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Yojimbo
1961

directed by
Akira Kurosawa

Consider how Kurosawa's top movies started at least with Rashomon, and that he himself thinks Ran is his best movie; a period stretching over thirty five years, from 1950-1985. Yojimbo comfortably falls in the middle of that range, so you'd expect it to be pretty good — and you wouldn't be disappointed, either. As far as I know, this is his first movie with both Tatsuya Nakadai and Toshiro Mifune. It's a real classic.



It starts off with an exhibition that has as much chutzpah as you could hope to get. The first thing Mifune encounters on his rambling tour, haphazardly leading to some village, is a dog coming by — with a hand in its mouth. He is then told what's going on by a shop-keeper, who opens up the four windows of his establishment to point out different parts of the scenery, one after another; highly efficient and not wasting a single frame of valuable screen time.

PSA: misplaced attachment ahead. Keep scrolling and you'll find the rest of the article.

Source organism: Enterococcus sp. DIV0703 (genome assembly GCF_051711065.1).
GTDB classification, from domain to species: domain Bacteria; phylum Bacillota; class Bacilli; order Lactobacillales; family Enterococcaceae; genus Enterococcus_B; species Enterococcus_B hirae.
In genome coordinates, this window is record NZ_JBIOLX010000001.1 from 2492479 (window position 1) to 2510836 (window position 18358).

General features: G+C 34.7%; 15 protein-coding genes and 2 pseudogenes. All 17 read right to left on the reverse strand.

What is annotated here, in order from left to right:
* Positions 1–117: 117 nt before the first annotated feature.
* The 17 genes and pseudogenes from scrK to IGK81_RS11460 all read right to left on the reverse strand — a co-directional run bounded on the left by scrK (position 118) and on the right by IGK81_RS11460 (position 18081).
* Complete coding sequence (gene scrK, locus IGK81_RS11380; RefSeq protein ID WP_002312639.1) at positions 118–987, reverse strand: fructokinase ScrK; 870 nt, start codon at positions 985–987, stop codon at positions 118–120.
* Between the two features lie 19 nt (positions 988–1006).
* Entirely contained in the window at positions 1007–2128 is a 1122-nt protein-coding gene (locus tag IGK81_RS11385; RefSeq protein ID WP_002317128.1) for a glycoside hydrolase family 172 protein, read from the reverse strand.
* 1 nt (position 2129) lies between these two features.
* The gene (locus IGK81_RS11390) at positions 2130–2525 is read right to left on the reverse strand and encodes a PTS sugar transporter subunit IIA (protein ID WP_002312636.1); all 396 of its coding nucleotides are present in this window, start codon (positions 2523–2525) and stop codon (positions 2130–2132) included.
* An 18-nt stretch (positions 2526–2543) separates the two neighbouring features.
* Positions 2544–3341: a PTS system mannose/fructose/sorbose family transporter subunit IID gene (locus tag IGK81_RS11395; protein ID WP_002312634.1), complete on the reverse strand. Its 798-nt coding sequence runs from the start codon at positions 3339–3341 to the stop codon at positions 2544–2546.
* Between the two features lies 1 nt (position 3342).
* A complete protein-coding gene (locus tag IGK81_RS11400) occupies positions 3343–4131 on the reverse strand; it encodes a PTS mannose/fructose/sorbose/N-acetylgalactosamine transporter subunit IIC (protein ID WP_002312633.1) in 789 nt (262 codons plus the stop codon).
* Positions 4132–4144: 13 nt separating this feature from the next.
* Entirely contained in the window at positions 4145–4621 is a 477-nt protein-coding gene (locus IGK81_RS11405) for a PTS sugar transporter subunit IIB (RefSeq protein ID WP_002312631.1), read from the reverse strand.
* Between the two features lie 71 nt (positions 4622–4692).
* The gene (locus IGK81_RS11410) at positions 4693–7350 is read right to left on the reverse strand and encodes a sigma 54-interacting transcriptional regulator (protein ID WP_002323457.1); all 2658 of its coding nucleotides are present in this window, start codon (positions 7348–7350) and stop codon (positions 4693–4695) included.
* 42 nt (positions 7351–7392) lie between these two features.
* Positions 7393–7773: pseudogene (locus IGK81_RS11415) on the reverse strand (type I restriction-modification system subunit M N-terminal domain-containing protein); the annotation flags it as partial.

Everybody will tell you this is what A Fistful of Dollars is based on. Do you even remember that one?
Well, forget it right away (it's easy, just a spaghetti-western — no offense...)
go for the original.

Yojimbo
Toshiro Mifune stars as the war-weary samurai who is caught in the middle of a feud between rival factions in a village. One of Kurosawa's greatest films is also a sly commentary on action movies in general and helped inspire "A Fistful of Dollars."
Widescreen; Soundtrack: Japanese Dolby Digital mono; Subtitles: English; theatrical trailer.
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